Submissions are welcome on any of the following themes, though not excluding other topics:

  • Manifestations and conceptualisations of “othering” in times of crisis
  • Border anxieties
  • Social, spatial and psychological boundaries
  • Fixity and fluidity in spatial and temporal boundaries
  • Processes of inclusion and exclusion
  • Political crisis and fear
  • Refugee crisis as “crisis of solidarity”
  • The racialisation of migrants in times of fear
  • Objects of emotions and objects of feeling
  • Distant suffering and mediation of crisis
  • Discourses on crisis, trauma and anxiety
  • Time, space and anxiety
  • Technological-technical acceleration and socio-psychological pathologies
  • Media representations of crisis

Submissions in English, including an abstract (max. 500 words, including five keywords), a short biographical note (max. 150 words) and a statement that this work has not been published and is not currently under review elsewhere, should be sent by 15 February 2021 to the editors, Carmen Zamorano Llena (, Jonas Stier ( and Billy Gray ( Notification of the editorial decision will be sent to the authors by 15 March 2021 and complete essays in English (max. 7,500 words, including works cited) should be submitted by 15 September 2021. The collection of essays will be published by an international academic publishing house with peer-review system.

Works Cited

Appadurai, Arjun. 2006. Fear of Small Numbers: An Essay on the Geography of Anger. Durham: Duke University Press.
Bauman, Zygmunt. 2006. Liquid Fear. Cambridge: Polity Press.
Bauman, Zygmunt. 2000. Liquid Modernity. Cambridge: Polity Press.
Beck, Ulrich. 2006 (2004). The Cosmopolitan Vision. Cambridge: Polity Press.
Freud, Sigmund. 1991. “Lecture XXV: Anxiety.” Introductory Lectures on Psychoanalysis. 440-461. London: Penguin Books.
Górny, Maciej. 2016. “Freud, Sigmund.” International Encyclopedia of the First World War. August 29.
Mishra, Pankaj. 2017. Age of Anger: A History of the Present. London: Penguin.
Rosa, Hartmurt. 2013 (2005). Social Acceleration: A New Theory of Modernity. Trans. and introd. by Jonathan Trejo-Mathys. New York: Columbia University Press.
Sheller, Mimi and John Urry. 2006. “The New Mobilities Paradigm.” Environment and Planning A: Economy and Space 38 (2): 207-226.
Wachs, Anthony M. and Jon D. Schaff, eds. 2020. Age of Anxiety: Meaning, Identity, and Politics in 21st-Century Film and Literature. Lanham, MD: Lexington Books.

(posted 9 November 2020)

Muslim Writing, Writing Muslimness in Europe: Transcultural Literary Approaches
A collection of essays
Deadline for submissions: 15 February 2021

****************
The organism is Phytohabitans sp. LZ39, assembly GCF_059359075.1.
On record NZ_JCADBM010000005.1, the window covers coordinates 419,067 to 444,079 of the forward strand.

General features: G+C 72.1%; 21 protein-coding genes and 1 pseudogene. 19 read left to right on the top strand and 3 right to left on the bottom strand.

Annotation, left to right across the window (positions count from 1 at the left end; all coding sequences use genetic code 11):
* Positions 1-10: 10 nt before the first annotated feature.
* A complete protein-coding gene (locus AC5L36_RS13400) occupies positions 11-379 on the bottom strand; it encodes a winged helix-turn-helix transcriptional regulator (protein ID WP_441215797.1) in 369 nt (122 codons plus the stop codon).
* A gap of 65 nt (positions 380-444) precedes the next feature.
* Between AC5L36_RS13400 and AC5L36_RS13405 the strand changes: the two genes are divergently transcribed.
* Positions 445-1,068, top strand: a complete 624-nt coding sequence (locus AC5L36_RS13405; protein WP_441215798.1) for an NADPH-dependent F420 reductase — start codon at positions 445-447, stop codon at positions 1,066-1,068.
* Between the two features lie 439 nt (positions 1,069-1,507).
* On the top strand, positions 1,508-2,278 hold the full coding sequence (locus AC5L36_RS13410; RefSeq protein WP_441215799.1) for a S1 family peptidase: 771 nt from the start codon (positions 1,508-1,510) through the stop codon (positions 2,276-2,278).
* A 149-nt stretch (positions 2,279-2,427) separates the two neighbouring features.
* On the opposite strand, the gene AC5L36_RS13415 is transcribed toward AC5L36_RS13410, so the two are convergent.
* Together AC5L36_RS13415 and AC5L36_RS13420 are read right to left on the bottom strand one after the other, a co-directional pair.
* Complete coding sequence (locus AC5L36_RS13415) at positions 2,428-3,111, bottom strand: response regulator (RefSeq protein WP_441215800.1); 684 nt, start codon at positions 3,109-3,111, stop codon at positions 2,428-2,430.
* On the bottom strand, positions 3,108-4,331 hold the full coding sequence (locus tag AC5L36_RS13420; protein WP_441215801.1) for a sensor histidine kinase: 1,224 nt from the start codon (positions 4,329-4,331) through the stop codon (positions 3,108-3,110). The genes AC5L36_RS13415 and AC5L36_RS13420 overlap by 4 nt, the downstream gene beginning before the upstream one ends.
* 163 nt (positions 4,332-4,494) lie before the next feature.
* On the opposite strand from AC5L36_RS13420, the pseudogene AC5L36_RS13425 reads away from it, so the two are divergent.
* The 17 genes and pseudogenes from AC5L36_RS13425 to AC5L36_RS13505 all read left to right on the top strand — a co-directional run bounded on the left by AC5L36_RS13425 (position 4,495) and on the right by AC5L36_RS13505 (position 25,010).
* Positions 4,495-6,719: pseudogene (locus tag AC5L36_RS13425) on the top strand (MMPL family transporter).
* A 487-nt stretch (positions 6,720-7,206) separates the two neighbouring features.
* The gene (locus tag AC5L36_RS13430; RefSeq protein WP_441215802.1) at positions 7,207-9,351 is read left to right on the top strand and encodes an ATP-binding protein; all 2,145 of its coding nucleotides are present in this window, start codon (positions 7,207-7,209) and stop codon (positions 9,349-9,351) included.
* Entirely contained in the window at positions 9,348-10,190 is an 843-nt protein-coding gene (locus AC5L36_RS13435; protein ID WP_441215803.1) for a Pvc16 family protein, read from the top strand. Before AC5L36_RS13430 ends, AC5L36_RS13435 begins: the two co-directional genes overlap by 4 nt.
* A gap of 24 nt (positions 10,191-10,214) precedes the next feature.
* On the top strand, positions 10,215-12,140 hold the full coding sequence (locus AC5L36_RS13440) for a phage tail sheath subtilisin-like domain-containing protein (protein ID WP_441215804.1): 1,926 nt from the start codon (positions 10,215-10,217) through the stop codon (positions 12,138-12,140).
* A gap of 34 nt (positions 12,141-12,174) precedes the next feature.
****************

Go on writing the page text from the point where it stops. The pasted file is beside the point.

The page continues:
Almost twenty years ago the so-called “Muslim question” took centre stage in media and political discourses as a direct consequence of not only the 9/11 attacks in the United States but also of the Western military and political responses to these events and the subsequent spread of what has been defined as global terrorism. George W. Bush’s declaration of “war against evil” in 2001 and Tony Blair’s defence of “our values and our way of life” against violent Islamist extremism following the London bombings on July 7, 2005 signalled what has been referred to as a “paradigm shift” in international relations which is predominantly driven by anti-Muslim prejudice. The Islamophobia that has pervaded different aspects of the public sphere in the West since 9/11 is arguably more accentuated in the European context, where the numerically significant presence of Muslims in the EU is often regarded as “pos[ing] a serious cultural and political threat” (Parekh 2008: 5). In terms of culture within the European context over the last two decades, there is also a substantial body of literature that has engaged with the Western anxieties projected onto the Muslim ‘other’, and in particular, the Muslim migrant ‘other’. Literary criticism of Muslim writing and writing about Muslims by Muslim or non-Muslim writers in Europe has often highlighted the need to offer a more nuanced articulation of Muslim identity. Critical studies produced over the last two decades have predominantly focused on contemporary literature, and the novel in particular, as well as on the study of Muslim writing and writing about Muslims and Islam produced within a specific linguistic and national framework. The proposed collection of essays aims at expanding and adding complexity to existing analyses of contemporary Muslim writing and writing about Muslims and Islam in the European context by incorporating both a historical and a comparative perspective. As Maleiha Malik has persuasively argued, “it is impossible to analyse Muslims in the West today without a better understanding of how they were treated in the past” (2009: 207). Also, within the field of literary criticism, a response that engages critically with a transnational, Western-centred, anti-Muslim prejudice fostered by the “global threat” of Islamist terrorism calls for a complex, multiperspectival analysis. In this sense the collection will focus on “comparing the literatures” of Europe (Damrosch 2020: 1) through different contributions that either focus on literary text(s) produced within a specific national literary tradition or that have a comparatist orientation. This will be combined with a transcultural theoretical stance that emphasises how cultures, societies and identities are “less internally homogeneous, less coherent or self-contained and less territorially fixed than it was assumed” in the national(ist) paradigm (Dagnino 2012: 1).